Loading presentation...

Present Remotely

Send the link below via email or IM


Present to your audience

Start remote presentation

  • Invited audience members will follow you as you navigate and present
  • People invited to a presentation do not need a Prezi account
  • This link expires 10 minutes after you close the presentation
  • A maximum of 30 users can follow your presentation
  • Learn more about this feature in our knowledge base article

Do you really want to delete this prezi?

Neither you, nor the coeditors you shared it with will be able to recover it again.


Make it Routine

No description

Maddy Burger

on 10 November 2013

Comments (0)

Please log in to add your comment.

Report abuse

Transcript of Make it Routine

Study in the same place, same time, on a set schedule. Children like organization and don’t like surprises, like studying. If you get your child to sit down and go through their homework every night at the same time, then they are less likely to complain. Even if there is no official homework, there is always something to refresh or practice.
Break Time
Even adults find it difficult to focus on the same project for hours at a time. Children are learning to lengthen their attention span but still need time to relax, just like everybody else. Set up a break schedule such as for every half hour of studying, they can take a five minute break to run around the house or get a snack.
Make Help Available
There is no frustration like getting stuck on a problem and having no one around to help. A tutor may not always be necessary but hopefully someone can always be close to give a little extra explanation if the student gets stuck. Even if it means just listening as they explain the problem and work it out vocally. Sometimes they just need to vent to a listening ear.
Track Progress
Everyone likes to see if they’re improving. What’s the use of studying if they don’t know it’s making a difference? Keep track of grades, assignments, test scores, and praise improvement. When they see that the work is paying off and isn’t just a form of cruel and unusual punishment they may be more willing to sit down without the nightly lecture.
Educational Games
Reading a textbook or doing pages or math problems is boooring. Spruce up the study nights with educational games every once in a while. Not only use educational software such as JumpStart Advanced or Schooltown but games like Krypto (a math card game), Scrabble, or Trivial Pursuit can increase a student's learning capabilities in the basics. Just make sure to have good sportsmanship or it won’t be fun anymore.
Be Organized and Have a Plan
Take five minutes at the beginning of the study period to determine what needs to be worked on. Make sure every resource needed is close at hand so time isn’t wasted looking for a working pencil, or a dictionary. Include enough material to reach the minimum amount of time but after the material is covered stop. Pushing beyond what was planned for can lead to ineffective studying and information may not be retained.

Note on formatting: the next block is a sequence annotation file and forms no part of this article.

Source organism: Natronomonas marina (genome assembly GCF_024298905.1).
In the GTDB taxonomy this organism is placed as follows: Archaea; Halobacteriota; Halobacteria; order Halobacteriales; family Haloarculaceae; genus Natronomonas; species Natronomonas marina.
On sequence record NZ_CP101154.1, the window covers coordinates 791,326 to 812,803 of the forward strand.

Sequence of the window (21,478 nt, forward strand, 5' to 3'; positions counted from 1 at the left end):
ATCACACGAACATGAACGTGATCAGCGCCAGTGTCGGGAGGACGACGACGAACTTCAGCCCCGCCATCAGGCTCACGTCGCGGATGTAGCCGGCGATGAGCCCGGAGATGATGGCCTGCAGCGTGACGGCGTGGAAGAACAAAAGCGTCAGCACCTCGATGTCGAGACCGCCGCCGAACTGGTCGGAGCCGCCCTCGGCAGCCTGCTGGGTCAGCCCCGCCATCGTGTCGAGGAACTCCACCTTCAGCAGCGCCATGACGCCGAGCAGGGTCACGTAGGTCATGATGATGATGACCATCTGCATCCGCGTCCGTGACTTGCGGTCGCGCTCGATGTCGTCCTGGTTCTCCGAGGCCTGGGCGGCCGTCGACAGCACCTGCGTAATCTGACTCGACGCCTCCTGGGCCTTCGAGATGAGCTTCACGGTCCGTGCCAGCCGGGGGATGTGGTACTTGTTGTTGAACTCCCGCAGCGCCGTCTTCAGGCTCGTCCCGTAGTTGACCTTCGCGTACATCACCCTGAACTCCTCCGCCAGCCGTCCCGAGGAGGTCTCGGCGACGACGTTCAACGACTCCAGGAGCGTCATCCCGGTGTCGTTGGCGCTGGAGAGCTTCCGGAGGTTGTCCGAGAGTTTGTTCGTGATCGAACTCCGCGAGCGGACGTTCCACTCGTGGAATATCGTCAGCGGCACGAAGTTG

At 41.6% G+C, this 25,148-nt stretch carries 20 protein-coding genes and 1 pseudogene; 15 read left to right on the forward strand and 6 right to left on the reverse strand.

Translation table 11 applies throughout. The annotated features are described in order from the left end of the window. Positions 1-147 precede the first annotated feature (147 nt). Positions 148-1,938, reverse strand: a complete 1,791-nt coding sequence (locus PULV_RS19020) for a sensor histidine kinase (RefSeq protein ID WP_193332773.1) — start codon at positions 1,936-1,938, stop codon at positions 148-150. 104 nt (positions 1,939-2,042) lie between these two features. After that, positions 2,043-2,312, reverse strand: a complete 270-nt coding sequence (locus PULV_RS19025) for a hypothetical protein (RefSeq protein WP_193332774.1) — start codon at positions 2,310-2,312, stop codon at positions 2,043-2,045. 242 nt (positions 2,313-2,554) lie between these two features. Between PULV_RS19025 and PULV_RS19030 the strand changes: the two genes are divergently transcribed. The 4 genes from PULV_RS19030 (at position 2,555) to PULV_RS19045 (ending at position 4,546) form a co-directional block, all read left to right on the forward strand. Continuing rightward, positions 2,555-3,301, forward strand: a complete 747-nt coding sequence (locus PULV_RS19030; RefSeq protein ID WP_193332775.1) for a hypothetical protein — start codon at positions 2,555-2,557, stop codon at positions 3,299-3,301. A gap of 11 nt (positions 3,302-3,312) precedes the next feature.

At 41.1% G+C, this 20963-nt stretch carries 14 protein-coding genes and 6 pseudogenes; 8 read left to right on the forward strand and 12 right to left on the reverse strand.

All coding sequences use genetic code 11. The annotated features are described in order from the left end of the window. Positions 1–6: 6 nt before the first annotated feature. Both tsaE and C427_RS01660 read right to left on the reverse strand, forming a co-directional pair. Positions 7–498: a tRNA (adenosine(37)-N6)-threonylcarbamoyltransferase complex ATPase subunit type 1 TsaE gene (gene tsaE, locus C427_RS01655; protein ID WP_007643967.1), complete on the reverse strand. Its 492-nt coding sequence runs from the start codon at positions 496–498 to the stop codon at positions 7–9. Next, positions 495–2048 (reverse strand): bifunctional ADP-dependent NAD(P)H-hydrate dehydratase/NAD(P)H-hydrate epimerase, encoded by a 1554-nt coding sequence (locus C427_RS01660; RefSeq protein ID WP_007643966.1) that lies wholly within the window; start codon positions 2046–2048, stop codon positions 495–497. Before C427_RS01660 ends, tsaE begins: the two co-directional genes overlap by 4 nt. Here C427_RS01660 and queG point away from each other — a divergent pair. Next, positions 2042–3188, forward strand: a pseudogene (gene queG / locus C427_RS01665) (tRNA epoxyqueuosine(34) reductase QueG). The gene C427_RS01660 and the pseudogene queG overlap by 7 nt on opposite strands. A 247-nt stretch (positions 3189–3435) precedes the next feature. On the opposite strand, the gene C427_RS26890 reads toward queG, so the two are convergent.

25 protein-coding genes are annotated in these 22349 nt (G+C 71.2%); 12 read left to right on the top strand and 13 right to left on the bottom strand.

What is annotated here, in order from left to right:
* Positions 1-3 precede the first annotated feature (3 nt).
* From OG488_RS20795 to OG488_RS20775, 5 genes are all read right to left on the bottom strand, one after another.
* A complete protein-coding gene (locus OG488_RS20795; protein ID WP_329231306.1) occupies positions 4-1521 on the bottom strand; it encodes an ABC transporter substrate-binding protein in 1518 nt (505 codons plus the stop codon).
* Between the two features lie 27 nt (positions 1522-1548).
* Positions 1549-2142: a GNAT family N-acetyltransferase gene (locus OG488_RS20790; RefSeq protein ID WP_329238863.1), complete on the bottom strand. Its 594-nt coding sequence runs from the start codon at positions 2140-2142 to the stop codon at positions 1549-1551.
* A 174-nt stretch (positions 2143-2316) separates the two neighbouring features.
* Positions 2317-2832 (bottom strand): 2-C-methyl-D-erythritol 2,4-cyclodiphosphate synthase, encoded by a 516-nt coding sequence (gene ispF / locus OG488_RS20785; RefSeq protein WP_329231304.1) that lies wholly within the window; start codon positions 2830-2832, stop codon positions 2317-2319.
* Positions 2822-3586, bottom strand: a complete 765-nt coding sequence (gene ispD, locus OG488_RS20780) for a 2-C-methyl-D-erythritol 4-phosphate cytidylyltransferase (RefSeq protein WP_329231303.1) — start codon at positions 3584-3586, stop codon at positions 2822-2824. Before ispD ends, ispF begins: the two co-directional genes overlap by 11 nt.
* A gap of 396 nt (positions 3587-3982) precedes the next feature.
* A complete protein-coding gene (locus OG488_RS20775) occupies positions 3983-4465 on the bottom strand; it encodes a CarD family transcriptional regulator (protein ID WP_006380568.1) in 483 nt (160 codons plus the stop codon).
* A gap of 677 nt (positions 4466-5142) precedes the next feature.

Limit Distractions
Ever try to read in the same room where someone is listening to music, watching a movie, or even talking on the phone? To help the student stay focused, make sure the area they study in is quiet. This may include losing some desired video game time or not rocking out but they will appreciate the effort. And hey, they may finish even faster and then can join in the fun.
Set Goals
Studying with a purpose makes it a little easier. Even if the reward is a trip to the dollar store to pick out a toy after studying every day for a month, or an extra half hour of television if they pass a test, the little prizes help motivate smaller children until it just becomes a habit. But remember, the biggest reward of all should be the grade at the end of the class.
Group Learning
While all subjects are not meant for learning in a group many work well, though it shouldn’t replace personal study. When a good opportunity arises to have a group together, it can help dispel some of the boredom. Reading a story can be jazzed up by each person taking a different character and someone acting as a narrator. Social studies can provide in depth conversation about cultures and lifestyles. This is also a good way to practice social skills needed, though too much conversation can be disruptive.
Take a Trip
Everyone knows the phrase “but I’m never really going to need this” and no one likes learning useless information. This is a great time to take a field trip. Go to museums, libraries, or even on a hike and point out all of the applied information they’re learning. When students understand there’s an application to what they’re learning, the knowledge becomes more valuable. This is also a great time to point our various occupations and the education needed.
A good habit learned today, will
shape the world of tomorrow.
Full transcript